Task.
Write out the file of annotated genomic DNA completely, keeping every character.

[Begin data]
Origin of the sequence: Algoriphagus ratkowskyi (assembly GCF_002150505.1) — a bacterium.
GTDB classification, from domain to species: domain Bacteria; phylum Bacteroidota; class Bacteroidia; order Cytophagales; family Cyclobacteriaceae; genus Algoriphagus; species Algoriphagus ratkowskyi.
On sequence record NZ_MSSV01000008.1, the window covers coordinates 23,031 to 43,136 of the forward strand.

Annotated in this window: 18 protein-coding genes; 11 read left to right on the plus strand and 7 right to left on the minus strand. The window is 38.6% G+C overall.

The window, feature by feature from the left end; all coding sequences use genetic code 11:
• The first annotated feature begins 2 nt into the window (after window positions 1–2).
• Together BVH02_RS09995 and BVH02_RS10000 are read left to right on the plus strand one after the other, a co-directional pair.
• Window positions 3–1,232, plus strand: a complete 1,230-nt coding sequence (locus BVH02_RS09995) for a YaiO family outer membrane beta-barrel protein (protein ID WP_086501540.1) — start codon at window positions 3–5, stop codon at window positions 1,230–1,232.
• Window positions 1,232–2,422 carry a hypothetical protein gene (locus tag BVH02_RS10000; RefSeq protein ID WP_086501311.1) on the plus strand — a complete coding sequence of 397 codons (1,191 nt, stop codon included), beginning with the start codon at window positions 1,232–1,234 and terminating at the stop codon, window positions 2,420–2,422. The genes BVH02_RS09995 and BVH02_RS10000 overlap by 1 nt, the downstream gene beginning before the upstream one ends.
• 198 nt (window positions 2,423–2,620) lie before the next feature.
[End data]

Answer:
Origin of the sequence: Algoriphagus ratkowskyi (assembly GCF_002150505.1) — a bacterium.
GTDB classification, from domain to species: domain Bacteria; phylum Bacteroidota; class Bacteroidia; order Cytophagales; family Cyclobacteriaceae; genus Algoriphagus; species Algoriphagus ratkowskyi.
On sequence record NZ_MSSV01000008.1, the window covers coordinates 23,031 to 43,136 of the forward strand.

Annotated in this window: 18 protein-coding genes; 11 read left to right on the plus strand and 7 right to left on the minus strand. The window is 38.6% G+C overall.

The window, feature by feature from the left end; all coding sequences use genetic code 11:
• The first annotated feature begins 2 nt into the window (after window positions 1–2).
• Together BVH02_RS09995 and BVH02_RS10000 are read left to right on the plus strand one after the other, a co-directional pair.
• Window positions 3–1,232, plus strand: a complete 1,230-nt coding sequence (locus BVH02_RS09995) for a YaiO family outer membrane beta-barrel protein (protein ID WP_086501540.1) — start codon at window positions 3–5, stop codon at window positions 1,230–1,232.
• Window positions 1,232–2,422 carry a hypothetical protein gene (locus tag BVH02_RS10000; RefSeq protein ID WP_086501311.1) on the plus strand — a complete coding sequence of 397 codons (1,191 nt, stop codon included), beginning with the start codon at window positions 1,232–1,234 and terminating at the stop codon, window positions 2,420–2,422. The genes BVH02_RS09995 and BVH02_RS10000 overlap by 1 nt, the downstream gene beginning before the upstream one ends.
• 198 nt (window positions 2,423–2,620) lie before the next feature.